Michael Dalsing, MD, talks to Vascular Specialist about how his formative years growing up in rural Wisconsin, as well as experience of operating in inner-city Indianapolis, helped inform the topic he chose for this year’s Crawford Critical Issues Forum set to take place at Vascular Annual Meeting (VAM) in Boston: “Quality Vascular Care for All—An Aspirational Goal of Merit.”
Even among many medical colleagues, the common misconception seems to go a little like this, says Michael Dalsing, MD, the Society for Vascular Surgery (SVS) president-elect: vascular surgeons may not have a lot of interest in preventing vascular disease before serious issues arise or, they’re “just focused on procedures.” Rather, says Dalsing, access to complete quality vascular care is a topic “all of us are interested in. I think it’s a universal mission, or goal, of every vascular surgeon. We want to make sure that everybody with vascular disorders is taken care of well, in the right time, in the right place, and by the right people.”
“We’re concerned about the full spectrum of the disease. Certainly, if we could stop the disease early and have people not have issues, that would be great. If patients get to the point where something has to be done, then we have options for them.”
That ability to reach people early forms a large part of the impetus behind why Dalsing selected matters concerning access to vascular care across the great hulking mass of the U.S.—urban and rural, insured and uninsured—for this year’s E. Stanley Crawford Critical Issues Forum, which takes place Wednesday, June 15, from 10:45 a.m.–12:15 p.m. at VAM 2022 (Hynes Convention Center, Ballroom A/B).
But the selection also drew inspiration from the incoming SVS president’s personal story. Dalsing grew up in rural Wisconsin and saw how remote communities could struggle for access to the expertise of a vascular surgeon, watching, for instance, how uncles who developed abdominal aortic aneurysms (AAAs) had to travel some distance to large cities in order to access appropriate treatment. His professional career, too, was instructive. The Indiana University School of Medicine professor emeritus has helped lead outreach efforts in inner-city Indianapolis and out into rural Indiana.
Speakers will tackle such topics as the vascular surgery workforce shortages, as predicted over the next 20 years (Michael Go, MD, associate professor of surgery in the division of vascular diseases and surgery at The Ohio State University in Columbus, Ohio); how insurance affects access to quality vascular care (Mohammad Eslami, MD, chief of vascular surgery at the University of Pittsburgh Medical Center [UPMC] Mercy in Pittsburgh); the problems associated with access in rural communities (Samantha Minc, MD, assistant professor of vascular surgery at West Virginia University in Morgantown, West Virginia); so-called “urban vascular care deserts” (Andrew Gonzalez, MD, assistant professor of vascular surgery at Indiana University School of Medicine); the potential role of vascular population health initiatives on quality care for all (Leila Mureebe, MD, professor of vascular surgery at Duke University in Durham, North Carolina); and how diversity and inclusion impact the kind of care patients receive (Vincent Rowe, MD, chief of the vascular surgery service at the University of Southern California in Los Angeles).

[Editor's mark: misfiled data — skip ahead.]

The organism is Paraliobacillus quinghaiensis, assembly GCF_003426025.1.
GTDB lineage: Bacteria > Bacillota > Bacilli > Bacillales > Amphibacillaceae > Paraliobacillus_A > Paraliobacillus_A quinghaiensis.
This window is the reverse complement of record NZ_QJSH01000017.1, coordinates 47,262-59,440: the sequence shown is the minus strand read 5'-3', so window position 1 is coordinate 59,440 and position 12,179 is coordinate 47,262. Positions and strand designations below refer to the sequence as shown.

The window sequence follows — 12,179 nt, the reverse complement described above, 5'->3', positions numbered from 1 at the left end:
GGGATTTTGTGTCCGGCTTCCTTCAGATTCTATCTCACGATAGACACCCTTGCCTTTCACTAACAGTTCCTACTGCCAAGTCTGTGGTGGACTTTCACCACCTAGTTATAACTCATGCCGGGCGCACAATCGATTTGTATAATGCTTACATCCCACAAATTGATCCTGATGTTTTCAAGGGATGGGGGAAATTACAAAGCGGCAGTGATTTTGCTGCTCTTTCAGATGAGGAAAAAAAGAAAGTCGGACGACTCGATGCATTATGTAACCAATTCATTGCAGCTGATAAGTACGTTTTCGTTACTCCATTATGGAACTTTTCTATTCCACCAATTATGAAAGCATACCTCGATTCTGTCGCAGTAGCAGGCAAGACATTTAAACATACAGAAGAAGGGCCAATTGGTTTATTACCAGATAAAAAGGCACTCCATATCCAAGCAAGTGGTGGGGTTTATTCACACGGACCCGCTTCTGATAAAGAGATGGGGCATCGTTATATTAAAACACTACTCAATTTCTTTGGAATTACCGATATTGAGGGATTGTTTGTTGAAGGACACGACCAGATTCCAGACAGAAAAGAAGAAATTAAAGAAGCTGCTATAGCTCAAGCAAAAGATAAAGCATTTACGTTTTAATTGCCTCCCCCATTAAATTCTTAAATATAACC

Talks will be limited to seven minutes each to allow a maximum amount of time for discussion.
“The way I chose the speakers was based on either leadership roles in the SVS that dovetailed with the topic, or they may have published on something that I thought would bring a different perspective to the discussion,” explains Dalsing.
The final presentation is being given by Jens Eldrup-Jorgensen, MD, leader of the SVS Foundation Vascular Volunteers In Service To All (VISTA) program, an early-stage select series of pilot projects aimed at enhancing vascular healthcare in underserved communities—rural and urban—or areas of need, such as among African Americans, Hispanics, Native Americans and others who lack access due to low socioeconomic status. “VISTA looks at ways to address some of these shortages, it looks beyond what we are observing in the community and into potential solutions,” says Dalsing. In some cases, areas identified for improvement might simply rest on education, he continues. “How do people know they have a vascular issue? Some have no idea. They don’t know that the infection on their toe is due to the fact they don’t have enough blood supply.”
Or it might involve providing local providers with a go-to vascular surgeon to ask how best to take care of patients they think may have vascular problems, Dalsing says. “I think these early pilot projects might give us a real good idea about how we might extrapolate programs into bigger populations, or other areas, or also what is most important to provide up front, and then how you work from there.”
The SVS has undertaken considerable work in trying to get in front of U.S. legislators in an effort to create a level playing field for access to vascular care, adds Dalsing. Which gets back to the heart of his forum topic. “You shouldn’t have to come to Indianapolis to make sure you’re going to be OK if you have a vascular problem,” he says. “You should be able to get care that is appropriate no matter what.”